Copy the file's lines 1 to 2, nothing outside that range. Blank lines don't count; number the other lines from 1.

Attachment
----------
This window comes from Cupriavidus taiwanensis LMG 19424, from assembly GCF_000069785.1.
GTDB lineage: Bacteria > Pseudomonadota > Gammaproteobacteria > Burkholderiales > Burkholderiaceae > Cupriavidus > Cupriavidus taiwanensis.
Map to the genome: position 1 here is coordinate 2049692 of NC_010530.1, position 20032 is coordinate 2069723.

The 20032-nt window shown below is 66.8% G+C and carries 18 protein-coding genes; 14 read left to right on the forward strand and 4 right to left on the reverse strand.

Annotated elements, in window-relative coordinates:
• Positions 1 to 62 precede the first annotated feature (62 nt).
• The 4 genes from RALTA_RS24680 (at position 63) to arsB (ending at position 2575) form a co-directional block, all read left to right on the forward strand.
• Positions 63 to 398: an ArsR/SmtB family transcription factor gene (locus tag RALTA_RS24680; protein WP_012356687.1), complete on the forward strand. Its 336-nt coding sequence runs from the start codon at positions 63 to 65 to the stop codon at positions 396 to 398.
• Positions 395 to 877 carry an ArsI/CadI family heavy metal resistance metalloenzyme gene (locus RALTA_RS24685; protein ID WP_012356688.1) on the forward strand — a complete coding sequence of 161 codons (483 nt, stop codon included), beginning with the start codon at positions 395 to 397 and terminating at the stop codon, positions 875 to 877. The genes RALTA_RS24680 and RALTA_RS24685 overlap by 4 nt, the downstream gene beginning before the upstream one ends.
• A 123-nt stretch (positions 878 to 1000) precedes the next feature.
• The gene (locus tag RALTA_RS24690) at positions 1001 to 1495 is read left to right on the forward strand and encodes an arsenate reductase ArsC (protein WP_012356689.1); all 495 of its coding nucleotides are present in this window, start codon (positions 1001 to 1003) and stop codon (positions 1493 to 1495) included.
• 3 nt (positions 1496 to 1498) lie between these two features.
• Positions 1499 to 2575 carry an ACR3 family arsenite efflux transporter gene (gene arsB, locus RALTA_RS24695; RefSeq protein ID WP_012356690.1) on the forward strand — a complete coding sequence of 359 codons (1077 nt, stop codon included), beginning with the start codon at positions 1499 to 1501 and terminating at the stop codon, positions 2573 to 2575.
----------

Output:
This window comes from Cupriavidus taiwanensis LMG 19424, from assembly GCF_000069785.1.
GTDB lineage: Bacteria > Pseudomonadota > Gammaproteobacteria > Burkholderiales > Burkholderiaceae > Cupriavidus > Cupriavidus taiwanensis.